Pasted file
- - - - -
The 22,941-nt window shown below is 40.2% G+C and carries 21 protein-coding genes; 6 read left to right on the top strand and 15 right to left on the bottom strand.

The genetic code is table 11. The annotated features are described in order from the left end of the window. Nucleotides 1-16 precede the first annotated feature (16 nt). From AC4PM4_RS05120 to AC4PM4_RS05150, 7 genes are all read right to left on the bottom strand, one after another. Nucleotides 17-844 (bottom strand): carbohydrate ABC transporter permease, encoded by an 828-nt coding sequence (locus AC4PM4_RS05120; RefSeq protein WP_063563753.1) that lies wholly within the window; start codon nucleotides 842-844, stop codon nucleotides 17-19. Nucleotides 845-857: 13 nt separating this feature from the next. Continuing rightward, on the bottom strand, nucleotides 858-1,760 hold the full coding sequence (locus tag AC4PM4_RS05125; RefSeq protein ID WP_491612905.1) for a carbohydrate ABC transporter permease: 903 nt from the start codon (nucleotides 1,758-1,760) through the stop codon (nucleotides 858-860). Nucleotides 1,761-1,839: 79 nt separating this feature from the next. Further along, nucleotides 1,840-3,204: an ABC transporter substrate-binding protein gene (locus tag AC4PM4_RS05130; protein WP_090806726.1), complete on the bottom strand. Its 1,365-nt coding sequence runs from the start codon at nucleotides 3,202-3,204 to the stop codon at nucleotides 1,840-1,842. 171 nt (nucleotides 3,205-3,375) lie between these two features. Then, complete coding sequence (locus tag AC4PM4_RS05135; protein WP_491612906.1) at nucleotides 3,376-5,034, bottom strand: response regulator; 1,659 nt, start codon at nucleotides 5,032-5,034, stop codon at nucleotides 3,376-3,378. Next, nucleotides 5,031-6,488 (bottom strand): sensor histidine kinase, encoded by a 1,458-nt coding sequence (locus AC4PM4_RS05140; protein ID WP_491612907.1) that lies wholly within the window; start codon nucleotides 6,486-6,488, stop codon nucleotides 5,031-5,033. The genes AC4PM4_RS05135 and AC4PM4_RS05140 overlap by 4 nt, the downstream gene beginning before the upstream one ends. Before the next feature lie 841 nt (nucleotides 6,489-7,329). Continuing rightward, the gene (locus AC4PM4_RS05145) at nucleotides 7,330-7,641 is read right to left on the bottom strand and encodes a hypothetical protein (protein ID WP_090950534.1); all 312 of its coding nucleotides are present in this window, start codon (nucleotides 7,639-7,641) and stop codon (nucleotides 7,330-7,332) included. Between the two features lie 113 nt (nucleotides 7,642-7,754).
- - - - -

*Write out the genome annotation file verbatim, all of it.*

The 22,941-nt window shown below is 40.2% G+C and carries 21 protein-coding genes; 6 read left to right on the top strand and 15 right to left on the bottom strand.

The genetic code is table 11. The annotated features are described in order from the left end of the window. Nucleotides 1-16 precede the first annotated feature (16 nt). From AC4PM4_RS05120 to AC4PM4_RS05150, 7 genes are all read right to left on the bottom strand, one after another. Nucleotides 17-844 (bottom strand): carbohydrate ABC transporter permease, encoded by an 828-nt coding sequence (locus AC4PM4_RS05120; RefSeq protein WP_063563753.1) that lies wholly within the window; start codon nucleotides 842-844, stop codon nucleotides 17-19. Nucleotides 845-857: 13 nt separating this feature from the next. Continuing rightward, on the bottom strand, nucleotides 858-1,760 hold the full coding sequence (locus tag AC4PM4_RS05125; RefSeq protein ID WP_491612905.1) for a carbohydrate ABC transporter permease: 903 nt from the start codon (nucleotides 1,758-1,760) through the stop codon (nucleotides 858-860). Nucleotides 1,761-1,839: 79 nt separating this feature from the next. Further along, nucleotides 1,840-3,204: an ABC transporter substrate-binding protein gene (locus tag AC4PM4_RS05130; protein WP_090806726.1), complete on the bottom strand. Its 1,365-nt coding sequence runs from the start codon at nucleotides 3,202-3,204 to the stop codon at nucleotides 1,840-1,842. 171 nt (nucleotides 3,205-3,375) lie between these two features. Then, complete coding sequence (locus tag AC4PM4_RS05135; protein WP_491612906.1) at nucleotides 3,376-5,034, bottom strand: response regulator; 1,659 nt, start codon at nucleotides 5,032-5,034, stop codon at nucleotides 3,376-3,378. Next, nucleotides 5,031-6,488 (bottom strand): sensor histidine kinase, encoded by a 1,458-nt coding sequence (locus AC4PM4_RS05140; protein ID WP_491612907.1) that lies wholly within the window; start codon nucleotides 6,486-6,488, stop codon nucleotides 5,031-5,033. The genes AC4PM4_RS05135 and AC4PM4_RS05140 overlap by 4 nt, the downstream gene beginning before the upstream one ends. Before the next feature lie 841 nt (nucleotides 6,489-7,329). Continuing rightward, the gene (locus AC4PM4_RS05145) at nucleotides 7,330-7,641 is read right to left on the bottom strand and encodes a hypothetical protein (protein ID WP_090950534.1); all 312 of its coding nucleotides are present in this window, start codon (nucleotides 7,639-7,641) and stop codon (nucleotides 7,330-7,332) included. Between the two features lie 113 nt (nucleotides 7,642-7,754).